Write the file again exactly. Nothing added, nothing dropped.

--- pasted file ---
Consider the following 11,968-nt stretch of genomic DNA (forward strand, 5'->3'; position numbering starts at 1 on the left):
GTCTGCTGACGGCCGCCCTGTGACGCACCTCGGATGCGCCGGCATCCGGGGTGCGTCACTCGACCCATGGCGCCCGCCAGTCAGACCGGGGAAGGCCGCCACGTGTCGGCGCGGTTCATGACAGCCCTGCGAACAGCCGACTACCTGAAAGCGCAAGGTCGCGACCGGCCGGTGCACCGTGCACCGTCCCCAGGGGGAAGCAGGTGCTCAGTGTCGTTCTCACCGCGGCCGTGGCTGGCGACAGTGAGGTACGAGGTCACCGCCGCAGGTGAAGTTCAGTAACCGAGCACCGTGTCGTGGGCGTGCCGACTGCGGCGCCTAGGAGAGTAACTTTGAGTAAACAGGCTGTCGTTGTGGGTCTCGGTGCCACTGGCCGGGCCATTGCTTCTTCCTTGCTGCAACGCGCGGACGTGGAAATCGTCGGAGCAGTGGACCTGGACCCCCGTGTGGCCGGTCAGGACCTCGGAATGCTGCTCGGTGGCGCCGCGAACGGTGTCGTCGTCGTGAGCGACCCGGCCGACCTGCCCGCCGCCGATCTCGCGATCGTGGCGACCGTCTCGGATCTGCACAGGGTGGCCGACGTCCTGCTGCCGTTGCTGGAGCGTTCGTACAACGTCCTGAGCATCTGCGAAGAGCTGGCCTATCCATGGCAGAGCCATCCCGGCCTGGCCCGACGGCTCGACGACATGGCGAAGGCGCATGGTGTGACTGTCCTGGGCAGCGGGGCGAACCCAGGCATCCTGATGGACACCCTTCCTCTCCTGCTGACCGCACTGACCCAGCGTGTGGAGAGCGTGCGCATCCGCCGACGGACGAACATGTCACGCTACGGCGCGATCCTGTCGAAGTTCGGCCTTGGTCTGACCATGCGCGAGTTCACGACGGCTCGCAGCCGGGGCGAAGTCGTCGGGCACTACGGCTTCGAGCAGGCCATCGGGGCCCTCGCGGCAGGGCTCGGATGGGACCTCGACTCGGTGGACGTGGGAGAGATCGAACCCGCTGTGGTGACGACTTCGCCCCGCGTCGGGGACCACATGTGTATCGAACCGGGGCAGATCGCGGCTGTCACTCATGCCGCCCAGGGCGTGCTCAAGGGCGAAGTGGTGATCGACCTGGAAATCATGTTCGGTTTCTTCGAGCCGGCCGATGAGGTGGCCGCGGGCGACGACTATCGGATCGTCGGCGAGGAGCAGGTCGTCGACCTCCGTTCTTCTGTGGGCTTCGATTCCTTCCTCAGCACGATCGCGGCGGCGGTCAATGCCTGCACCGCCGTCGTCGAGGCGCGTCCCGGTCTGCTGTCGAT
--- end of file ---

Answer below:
Consider the following 11,968-nt stretch of genomic DNA (forward strand, 5'->3'; position numbering starts at 1 on the left):
GTCTGCTGACGGCCGCCCTGTGACGCACCTCGGATGCGCCGGCATCCGGGGTGCGTCACTCGACCCATGGCGCCCGCCAGTCAGACCGGGGAAGGCCGCCACGTGTCGGCGCGGTTCATGACAGCCCTGCGAACAGCCGACTACCTGAAAGCGCAAGGTCGCGACCGGCCGGTGCACCGTGCACCGTCCCCAGGGGGAAGCAGGTGCTCAGTGTCGTTCTCACCGCGGCCGTGGCTGGCGACAGTGAGGTACGAGGTCACCGCCGCAGGTGAAGTTCAGTAACCGAGCACCGTGTCGTGGGCGTGCCGACTGCGGCGCCTAGGAGAGTAACTTTGAGTAAACAGGCTGTCGTTGTGGGTCTCGGTGCCACTGGCCGGGCCATTGCTTCTTCCTTGCTGCAACGCGCGGACGTGGAAATCGTCGGAGCAGTGGACCTGGACCCCCGTGTGGCCGGTCAGGACCTCGGAATGCTGCTCGGTGGCGCCGCGAACGGTGTCGTCGTCGTGAGCGACCCGGCCGACCTGCCCGCCGCCGATCTCGCGATCGTGGCGACCGTCTCGGATCTGCACAGGGTGGCCGACGTCCTGCTGCCGTTGCTGGAGCGTTCGTACAACGTCCTGAGCATCTGCGAAGAGCTGGCCTATCCATGGCAGAGCCATCCCGGCCTGGCCCGACGGCTCGACGACATGGCGAAGGCGCATGGTGTGACTGTCCTGGGCAGCGGGGCGAACCCAGGCATCCTGATGGACACCCTTCCTCTCCTGCTGACCGCACTGACCCAGCGTGTGGAGAGCGTGCGCATCCGCCGACGGACGAACATGTCACGCTACGGCGCGATCCTGTCGAAGTTCGGCCTTGGTCTGACCATGCGCGAGTTCACGACGGCTCGCAGCCGGGGCGAAGTCGTCGGGCACTACGGCTTCGAGCAGGCCATCGGGGCCCTCGCGGCAGGGCTCGGATGGGACCTCGACTCGGTGGACGTGGGAGAGATCGAACCCGCTGTGGTGACGACTTCGCCCCGCGTCGGGGACCACATGTGTATCGAACCGGGGCAGATCGCGGCTGTCACTCATGCCGCCCAGGGCGTGCTCAAGGGCGAAGTGGTGATCGACCTGGAAATCATGTTCGGTTTCTTCGAGCCGGCCGATGAGGTGGCCGCGGGCGACGACTATCGGATCGTCGGCGAGGAGCAGGTCGTCGACCTCCGTTCTTCTGTGGGCTTCGATTCCTTCCTCAGCACGATCGCGGCGGCGGTCAATGCCTGCACCGCCGTCGTCGAGGCGCGTCCCGGTCTGCTGTCGAT